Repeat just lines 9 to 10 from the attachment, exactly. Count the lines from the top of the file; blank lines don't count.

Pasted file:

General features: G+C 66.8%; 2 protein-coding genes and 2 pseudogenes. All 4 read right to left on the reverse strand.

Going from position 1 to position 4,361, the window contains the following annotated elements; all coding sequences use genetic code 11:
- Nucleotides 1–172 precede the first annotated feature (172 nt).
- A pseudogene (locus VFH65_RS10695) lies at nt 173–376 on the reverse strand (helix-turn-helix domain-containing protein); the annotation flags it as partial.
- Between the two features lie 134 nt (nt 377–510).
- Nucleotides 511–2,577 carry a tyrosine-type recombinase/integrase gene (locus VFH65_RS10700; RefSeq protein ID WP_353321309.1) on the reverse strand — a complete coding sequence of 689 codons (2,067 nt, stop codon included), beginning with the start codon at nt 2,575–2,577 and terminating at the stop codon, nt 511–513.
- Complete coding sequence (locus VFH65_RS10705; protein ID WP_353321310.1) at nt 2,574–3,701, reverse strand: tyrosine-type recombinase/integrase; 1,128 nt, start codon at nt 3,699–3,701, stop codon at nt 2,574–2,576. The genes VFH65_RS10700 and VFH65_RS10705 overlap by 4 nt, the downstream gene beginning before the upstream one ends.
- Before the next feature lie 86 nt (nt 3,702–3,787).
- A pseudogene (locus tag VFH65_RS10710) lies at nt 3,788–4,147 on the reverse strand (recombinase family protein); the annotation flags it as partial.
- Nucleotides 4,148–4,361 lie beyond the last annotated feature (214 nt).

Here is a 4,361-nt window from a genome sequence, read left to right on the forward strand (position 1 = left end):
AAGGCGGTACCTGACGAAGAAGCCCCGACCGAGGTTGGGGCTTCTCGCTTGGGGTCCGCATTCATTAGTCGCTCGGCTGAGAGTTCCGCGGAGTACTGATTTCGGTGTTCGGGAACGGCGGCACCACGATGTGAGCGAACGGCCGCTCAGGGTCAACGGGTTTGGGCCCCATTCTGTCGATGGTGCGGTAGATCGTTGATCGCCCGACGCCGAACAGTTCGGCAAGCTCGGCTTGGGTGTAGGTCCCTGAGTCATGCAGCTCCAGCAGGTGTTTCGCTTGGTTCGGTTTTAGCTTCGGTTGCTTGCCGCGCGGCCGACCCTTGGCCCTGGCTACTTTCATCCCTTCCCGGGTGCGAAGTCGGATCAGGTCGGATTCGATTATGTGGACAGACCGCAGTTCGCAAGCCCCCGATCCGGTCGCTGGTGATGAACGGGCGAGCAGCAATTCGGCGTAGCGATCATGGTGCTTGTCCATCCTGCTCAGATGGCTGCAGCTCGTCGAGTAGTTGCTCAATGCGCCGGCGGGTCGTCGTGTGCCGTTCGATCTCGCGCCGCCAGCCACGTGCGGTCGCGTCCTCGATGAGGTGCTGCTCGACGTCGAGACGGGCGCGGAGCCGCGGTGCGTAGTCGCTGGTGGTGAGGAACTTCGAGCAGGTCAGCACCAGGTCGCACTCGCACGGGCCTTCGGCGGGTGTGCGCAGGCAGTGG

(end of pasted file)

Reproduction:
- A pseudogene (locus tag VFH65_RS10710) lies at nt 3,788–4,147 on the reverse strand (recombinase family protein); the annotation flags it as partial.
- Nucleotides 4,148–4,361 lie beyond the last annotated feature (214 nt).